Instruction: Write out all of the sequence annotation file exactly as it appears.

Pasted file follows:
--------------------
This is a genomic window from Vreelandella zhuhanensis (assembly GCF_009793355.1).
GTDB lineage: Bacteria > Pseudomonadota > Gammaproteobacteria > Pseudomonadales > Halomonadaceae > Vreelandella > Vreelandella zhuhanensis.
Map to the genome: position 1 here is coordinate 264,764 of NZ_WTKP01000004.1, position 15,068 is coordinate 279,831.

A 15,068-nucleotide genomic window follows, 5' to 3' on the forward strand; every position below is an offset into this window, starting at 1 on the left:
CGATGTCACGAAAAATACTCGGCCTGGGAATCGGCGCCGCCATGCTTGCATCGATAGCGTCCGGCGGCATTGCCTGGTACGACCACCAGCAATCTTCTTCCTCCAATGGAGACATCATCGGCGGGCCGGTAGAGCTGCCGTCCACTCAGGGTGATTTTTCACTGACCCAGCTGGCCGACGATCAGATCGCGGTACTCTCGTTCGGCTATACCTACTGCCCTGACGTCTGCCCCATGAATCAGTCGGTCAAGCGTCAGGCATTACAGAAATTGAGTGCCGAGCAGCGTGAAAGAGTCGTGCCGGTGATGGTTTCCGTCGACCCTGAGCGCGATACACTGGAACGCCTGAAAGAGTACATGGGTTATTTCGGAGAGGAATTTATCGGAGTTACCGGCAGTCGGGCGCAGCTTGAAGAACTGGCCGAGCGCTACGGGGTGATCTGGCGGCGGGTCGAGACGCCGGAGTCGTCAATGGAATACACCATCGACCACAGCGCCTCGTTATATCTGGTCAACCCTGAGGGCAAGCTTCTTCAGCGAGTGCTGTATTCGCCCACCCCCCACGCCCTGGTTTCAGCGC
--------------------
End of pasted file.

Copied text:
This is a genomic window from Vreelandella zhuhanensis (assembly GCF_009793355.1).
GTDB lineage: Bacteria > Pseudomonadota > Gammaproteobacteria > Pseudomonadales > Halomonadaceae > Vreelandella > Vreelandella zhuhanensis.
Map to the genome: position 1 here is coordinate 264,764 of NZ_WTKP01000004.1, position 15,068 is coordinate 279,831.

A 15,068-nucleotide genomic window follows, 5' to 3' on the forward strand; every position below is an offset into this window, starting at 1 on the left:
CGATGTCACGAAAAATACTCGGCCTGGGAATCGGCGCCGCCATGCTTGCATCGATAGCGTCCGGCGGCATTGCCTGGTACGACCACCAGCAATCTTCTTCCTCCAATGGAGACATCATCGGCGGGCCGGTAGAGCTGCCGTCCACTCAGGGTGATTTTTCACTGACCCAGCTGGCCGACGATCAGATCGCGGTACTCTCGTTCGGCTATACCTACTGCCCTGACGTCTGCCCCATGAATCAGTCGGTCAAGCGTCAGGCATTACAGAAATTGAGTGCCGAGCAGCGTGAAAGAGTCGTGCCGGTGATGGTTTCCGTCGACCCTGAGCGCGATACACTGGAACGCCTGAAAGAGTACATGGGTTATTTCGGAGAGGAATTTATCGGAGTTACCGGCAGTCGGGCGCAGCTTGAAGAACTGGCCGAGCGCTACGGGGTGATCTGGCGGCGGGTCGAGACGCCGGAGTCGTCAATGGAATACACCATCGACCACAGCGCCTCGTTATATCTGGTCAACCCTGAGGGCAAGCTTCTTCAGCGAGTGCTGTATTCGCCCACCCCCCACGCCCTGGTTTCAGCGC